My relationship with God was present as early as I can remember. One of my parents always came in to pray with us at night, and when I was around four years old my father spent a long time explaining the "Our Father" prayer to me line by line. I felt as if a great mystery had been decoded! I like the "Hail Mary" better because it was easier, although when I was very young, mom likes to share that I thought the words were, "Hail Mary full of grapes, the Lord is a tree..."!!!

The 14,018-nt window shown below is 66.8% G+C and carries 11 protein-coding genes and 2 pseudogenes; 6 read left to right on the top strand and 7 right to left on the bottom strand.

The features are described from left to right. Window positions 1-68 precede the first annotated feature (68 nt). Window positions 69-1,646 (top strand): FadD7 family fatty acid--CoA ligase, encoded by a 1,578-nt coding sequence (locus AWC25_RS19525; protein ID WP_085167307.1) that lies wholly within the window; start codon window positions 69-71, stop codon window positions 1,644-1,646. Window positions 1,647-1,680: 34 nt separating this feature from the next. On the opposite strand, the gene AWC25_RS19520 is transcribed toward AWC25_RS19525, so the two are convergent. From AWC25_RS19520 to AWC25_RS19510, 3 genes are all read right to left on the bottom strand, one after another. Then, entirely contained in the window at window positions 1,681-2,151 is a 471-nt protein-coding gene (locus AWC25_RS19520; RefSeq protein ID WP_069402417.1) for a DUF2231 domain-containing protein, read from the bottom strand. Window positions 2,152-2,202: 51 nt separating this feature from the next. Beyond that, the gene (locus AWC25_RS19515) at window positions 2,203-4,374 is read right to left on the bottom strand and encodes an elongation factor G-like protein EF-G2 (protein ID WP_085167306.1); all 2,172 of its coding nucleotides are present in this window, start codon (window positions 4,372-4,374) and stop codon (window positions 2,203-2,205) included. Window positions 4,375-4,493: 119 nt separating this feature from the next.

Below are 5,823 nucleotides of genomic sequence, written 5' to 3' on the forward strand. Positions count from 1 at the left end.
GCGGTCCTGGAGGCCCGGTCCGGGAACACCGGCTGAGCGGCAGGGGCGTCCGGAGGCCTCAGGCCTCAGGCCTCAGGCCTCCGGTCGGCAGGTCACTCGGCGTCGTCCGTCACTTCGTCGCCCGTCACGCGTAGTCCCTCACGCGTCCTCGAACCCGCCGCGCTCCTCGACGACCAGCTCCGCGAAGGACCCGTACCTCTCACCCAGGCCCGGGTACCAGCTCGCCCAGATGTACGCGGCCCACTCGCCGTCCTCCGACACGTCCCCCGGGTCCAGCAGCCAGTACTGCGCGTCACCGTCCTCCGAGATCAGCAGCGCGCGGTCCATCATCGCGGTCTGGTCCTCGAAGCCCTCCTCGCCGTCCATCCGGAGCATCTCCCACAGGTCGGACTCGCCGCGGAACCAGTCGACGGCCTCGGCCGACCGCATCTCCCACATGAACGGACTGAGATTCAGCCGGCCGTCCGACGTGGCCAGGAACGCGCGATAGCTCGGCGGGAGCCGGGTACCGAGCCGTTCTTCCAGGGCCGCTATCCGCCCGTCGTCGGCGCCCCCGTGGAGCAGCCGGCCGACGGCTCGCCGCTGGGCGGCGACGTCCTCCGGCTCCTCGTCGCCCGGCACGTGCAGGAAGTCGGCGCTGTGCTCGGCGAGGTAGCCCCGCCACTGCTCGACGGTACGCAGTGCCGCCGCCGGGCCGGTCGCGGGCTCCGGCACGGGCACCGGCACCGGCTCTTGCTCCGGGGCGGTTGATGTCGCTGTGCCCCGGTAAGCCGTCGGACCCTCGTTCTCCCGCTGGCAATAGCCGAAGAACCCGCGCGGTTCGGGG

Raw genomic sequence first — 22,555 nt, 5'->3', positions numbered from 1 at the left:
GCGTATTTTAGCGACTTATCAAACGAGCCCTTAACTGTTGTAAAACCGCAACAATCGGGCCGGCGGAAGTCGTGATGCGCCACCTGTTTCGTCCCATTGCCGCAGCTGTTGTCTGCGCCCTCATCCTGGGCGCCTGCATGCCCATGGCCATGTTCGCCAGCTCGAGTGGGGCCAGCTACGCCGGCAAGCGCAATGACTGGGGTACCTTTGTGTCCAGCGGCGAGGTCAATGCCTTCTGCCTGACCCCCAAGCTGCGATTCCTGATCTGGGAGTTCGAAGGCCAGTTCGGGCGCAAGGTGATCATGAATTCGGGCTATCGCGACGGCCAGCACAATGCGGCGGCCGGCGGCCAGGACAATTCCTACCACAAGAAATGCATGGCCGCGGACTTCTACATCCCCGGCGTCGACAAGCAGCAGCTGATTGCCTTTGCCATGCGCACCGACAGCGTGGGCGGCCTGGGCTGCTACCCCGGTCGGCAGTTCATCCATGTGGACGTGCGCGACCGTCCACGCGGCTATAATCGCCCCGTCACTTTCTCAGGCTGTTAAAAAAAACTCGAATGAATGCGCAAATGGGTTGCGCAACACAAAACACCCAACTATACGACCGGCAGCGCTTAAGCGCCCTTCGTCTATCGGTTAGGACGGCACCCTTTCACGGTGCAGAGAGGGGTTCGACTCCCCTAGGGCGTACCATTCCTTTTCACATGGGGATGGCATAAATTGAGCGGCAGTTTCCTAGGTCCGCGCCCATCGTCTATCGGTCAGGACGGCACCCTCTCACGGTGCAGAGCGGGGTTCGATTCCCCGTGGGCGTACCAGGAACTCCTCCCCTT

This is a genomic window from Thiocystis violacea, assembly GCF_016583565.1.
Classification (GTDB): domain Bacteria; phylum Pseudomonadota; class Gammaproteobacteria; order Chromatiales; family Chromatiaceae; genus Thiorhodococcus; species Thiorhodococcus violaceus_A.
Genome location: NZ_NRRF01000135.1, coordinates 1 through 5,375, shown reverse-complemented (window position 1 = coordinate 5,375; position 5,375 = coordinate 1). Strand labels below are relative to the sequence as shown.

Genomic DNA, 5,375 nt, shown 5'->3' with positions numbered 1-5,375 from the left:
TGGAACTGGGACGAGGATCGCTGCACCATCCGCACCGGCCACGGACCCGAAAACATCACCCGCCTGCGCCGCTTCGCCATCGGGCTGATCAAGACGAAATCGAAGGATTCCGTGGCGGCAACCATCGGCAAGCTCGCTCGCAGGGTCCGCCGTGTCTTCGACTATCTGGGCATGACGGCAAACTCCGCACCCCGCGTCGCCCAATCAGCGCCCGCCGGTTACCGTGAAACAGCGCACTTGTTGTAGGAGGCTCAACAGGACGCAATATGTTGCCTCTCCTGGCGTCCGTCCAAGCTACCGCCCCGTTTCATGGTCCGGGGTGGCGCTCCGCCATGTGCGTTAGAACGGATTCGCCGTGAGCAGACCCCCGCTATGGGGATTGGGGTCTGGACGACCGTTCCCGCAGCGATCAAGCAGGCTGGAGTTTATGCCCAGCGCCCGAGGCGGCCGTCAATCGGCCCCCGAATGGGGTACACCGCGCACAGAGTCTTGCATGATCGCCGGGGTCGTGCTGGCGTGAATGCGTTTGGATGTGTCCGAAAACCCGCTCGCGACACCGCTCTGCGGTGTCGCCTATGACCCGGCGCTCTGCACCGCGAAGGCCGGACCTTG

From kindergarten to eighth grade, I attended The Cathedral School of St. Thomas Moore - a large Catholic Parochial school in Arlington, VA. Weekly mass was a mixture of boredom, fascination, and during the more important parts, a reverent space in which I felt my heart grow very large. One of my earlier mystical experiences occurred in second grade, when a reputedly miraculous statue of the Virgin Mary was brought to the church. I knew the statue didn't have any power - we had already learned about not worshiping false idols - but while praying in its presence, I felt my heart expand and I felt the presence and the love of Mary and Jesus there with me, as if they were two of my best friends. I felt the sweetest sensation in my heart and it was as if we were all moving in and out of each other. I fell in love with the rosary and prayed it so often that my Grandma liked to brag about how, after the kids were put to bed, we could be found praying quietly under the covers.